An Easy Exit Checklist to Prevent Employees from Leaving with Company Trade Secrets

“Hope for the best, but plan for the worst” should be every employer’s motto in handling the departure of employees.  While most will leave without any problems, some will end up breaking their non-compete agreements, soliciting their former employer’s customers and / or taking trade secrets and proprietary information to a competitor.

The following exit checklist can help any business – small or large – minimize the chances of an employee violating their post-employment duties and position the company better if it has to seek an injunction against a former employee in court:

  1. Remind the employee in writing that he or she has continuing confidentiality and non-compete obligations to the company after his or her departure.
  2. Provide the employee with a copy of his or her non-compete and confidentiality agreement.
  3. Ask the employee where they are going and make a note regarding their answer.
  4. Collect all company devices and record what was returned, when, and in what state (if any of the devices were wiped or reset by the employee, make a note and assess whether, given all the circumstances of the departure, the erasure indicates that the employee is attempting to hide something).
  5. Ask the employee to sign a statement confirming they do not have any of the company’s confidential information.
  6. Preserve their work e-mail for several months in case you need to review it later for pre-departure email activity indicating an intent to compete or attempts to forward confidential information outside the company system.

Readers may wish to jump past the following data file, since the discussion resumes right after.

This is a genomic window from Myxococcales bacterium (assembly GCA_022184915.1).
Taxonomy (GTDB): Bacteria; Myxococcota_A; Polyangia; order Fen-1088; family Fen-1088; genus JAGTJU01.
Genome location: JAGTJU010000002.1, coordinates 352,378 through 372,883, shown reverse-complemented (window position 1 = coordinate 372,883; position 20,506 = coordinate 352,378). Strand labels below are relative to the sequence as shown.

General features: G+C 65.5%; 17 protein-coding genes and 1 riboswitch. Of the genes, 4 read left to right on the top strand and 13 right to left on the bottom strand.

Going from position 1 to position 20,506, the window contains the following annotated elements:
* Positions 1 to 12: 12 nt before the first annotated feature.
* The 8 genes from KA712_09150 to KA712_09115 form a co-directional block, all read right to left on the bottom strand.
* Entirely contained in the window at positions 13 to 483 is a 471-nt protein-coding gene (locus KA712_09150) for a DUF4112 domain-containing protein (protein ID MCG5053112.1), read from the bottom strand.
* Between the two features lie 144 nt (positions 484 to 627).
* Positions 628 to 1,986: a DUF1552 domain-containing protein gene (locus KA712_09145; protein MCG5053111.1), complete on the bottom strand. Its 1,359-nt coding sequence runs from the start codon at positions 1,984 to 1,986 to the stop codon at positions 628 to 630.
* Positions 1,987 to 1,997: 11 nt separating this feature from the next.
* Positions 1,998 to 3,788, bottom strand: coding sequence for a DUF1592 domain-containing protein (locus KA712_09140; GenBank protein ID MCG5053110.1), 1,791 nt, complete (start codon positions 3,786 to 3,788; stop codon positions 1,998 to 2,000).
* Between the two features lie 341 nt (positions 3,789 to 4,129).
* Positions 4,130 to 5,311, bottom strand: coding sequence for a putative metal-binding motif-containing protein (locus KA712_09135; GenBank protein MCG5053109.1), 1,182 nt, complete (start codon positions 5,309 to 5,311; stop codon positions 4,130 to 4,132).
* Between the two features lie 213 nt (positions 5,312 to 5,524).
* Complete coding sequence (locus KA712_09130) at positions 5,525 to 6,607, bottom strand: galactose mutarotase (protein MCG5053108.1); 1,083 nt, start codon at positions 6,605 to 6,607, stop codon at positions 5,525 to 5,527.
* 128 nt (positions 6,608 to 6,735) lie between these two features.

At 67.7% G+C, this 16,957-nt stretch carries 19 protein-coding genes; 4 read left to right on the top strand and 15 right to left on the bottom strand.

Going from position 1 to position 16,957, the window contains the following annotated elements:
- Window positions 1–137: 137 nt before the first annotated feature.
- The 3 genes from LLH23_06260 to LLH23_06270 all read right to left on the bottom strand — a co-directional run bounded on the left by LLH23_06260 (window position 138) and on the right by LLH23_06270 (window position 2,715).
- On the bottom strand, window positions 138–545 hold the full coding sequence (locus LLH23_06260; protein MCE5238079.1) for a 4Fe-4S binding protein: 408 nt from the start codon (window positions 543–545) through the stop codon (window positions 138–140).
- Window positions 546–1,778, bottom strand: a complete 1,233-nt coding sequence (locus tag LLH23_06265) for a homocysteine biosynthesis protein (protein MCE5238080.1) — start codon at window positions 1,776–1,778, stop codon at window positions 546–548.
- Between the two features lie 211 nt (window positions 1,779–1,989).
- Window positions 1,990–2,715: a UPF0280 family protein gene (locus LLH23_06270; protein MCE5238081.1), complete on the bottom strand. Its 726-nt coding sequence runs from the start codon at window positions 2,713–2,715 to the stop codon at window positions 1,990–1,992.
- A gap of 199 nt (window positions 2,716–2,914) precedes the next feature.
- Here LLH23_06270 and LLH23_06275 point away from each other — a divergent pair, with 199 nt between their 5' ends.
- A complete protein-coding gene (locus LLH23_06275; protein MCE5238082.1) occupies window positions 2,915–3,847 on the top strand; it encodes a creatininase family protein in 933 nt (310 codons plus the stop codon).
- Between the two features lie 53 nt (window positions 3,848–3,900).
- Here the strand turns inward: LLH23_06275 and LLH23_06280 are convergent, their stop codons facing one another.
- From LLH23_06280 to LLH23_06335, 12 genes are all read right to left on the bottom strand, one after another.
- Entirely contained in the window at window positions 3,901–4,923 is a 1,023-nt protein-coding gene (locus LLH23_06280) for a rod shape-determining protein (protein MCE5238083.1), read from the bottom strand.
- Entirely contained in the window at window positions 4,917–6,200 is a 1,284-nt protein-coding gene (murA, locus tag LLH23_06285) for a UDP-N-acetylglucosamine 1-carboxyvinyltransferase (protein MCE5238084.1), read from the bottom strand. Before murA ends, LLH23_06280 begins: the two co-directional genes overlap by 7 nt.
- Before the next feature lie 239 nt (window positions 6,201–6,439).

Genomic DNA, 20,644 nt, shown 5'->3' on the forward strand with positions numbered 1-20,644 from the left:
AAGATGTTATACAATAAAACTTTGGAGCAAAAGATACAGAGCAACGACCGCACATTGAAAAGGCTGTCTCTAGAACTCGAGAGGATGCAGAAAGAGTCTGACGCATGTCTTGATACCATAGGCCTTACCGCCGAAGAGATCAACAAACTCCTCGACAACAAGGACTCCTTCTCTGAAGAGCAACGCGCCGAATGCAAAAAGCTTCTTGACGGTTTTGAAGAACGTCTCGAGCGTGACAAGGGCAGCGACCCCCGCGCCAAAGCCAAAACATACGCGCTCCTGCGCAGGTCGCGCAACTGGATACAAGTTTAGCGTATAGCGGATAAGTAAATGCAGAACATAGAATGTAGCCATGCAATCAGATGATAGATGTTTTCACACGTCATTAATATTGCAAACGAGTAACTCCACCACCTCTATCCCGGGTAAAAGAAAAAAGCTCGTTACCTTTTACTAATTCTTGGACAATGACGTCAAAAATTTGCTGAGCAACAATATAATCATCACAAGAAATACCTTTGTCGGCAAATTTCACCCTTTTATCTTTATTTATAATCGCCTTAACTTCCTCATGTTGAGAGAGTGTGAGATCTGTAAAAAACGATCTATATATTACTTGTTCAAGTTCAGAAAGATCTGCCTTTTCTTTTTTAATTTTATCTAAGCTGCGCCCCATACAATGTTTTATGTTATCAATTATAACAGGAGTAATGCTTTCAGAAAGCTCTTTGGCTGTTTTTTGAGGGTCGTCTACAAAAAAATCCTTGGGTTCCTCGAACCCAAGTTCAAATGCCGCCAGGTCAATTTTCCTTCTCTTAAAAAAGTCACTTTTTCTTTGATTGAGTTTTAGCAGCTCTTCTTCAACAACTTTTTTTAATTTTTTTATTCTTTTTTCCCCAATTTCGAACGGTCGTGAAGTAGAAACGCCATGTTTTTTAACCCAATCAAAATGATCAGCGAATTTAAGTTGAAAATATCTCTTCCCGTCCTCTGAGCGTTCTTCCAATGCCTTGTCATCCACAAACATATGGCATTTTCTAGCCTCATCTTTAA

7. If it is a key employee, image their work computer and/or phone to preserve the record of their activities should you need to use that information in court.
  8. Monitor their LinkedIn account for signs of competitive activities.

Finally, if you find out that the employee is breaching their non-compete, non-solicit of confidentiality obligations, act swiftly and contact your legal counsel.  A significant delay between learning of such activities and seeking a court order stopping the employee from engaging in such activities can undercut the company’s ability to obtain an injunction against the worker.

Leiza Dolghih is a partner at Lewis Brisbois Bisgaard & Smith LLP in Dallas, Texas and a Co-Chair of the firm’s Trade Secrets and Non-Compete Disputes national practice.  Her practice includes commercial, intellectual property and employment litigation.  You can contact her directly at Leiza.Dolghih@LewisBrisbois.com  or (214) 722-7108.

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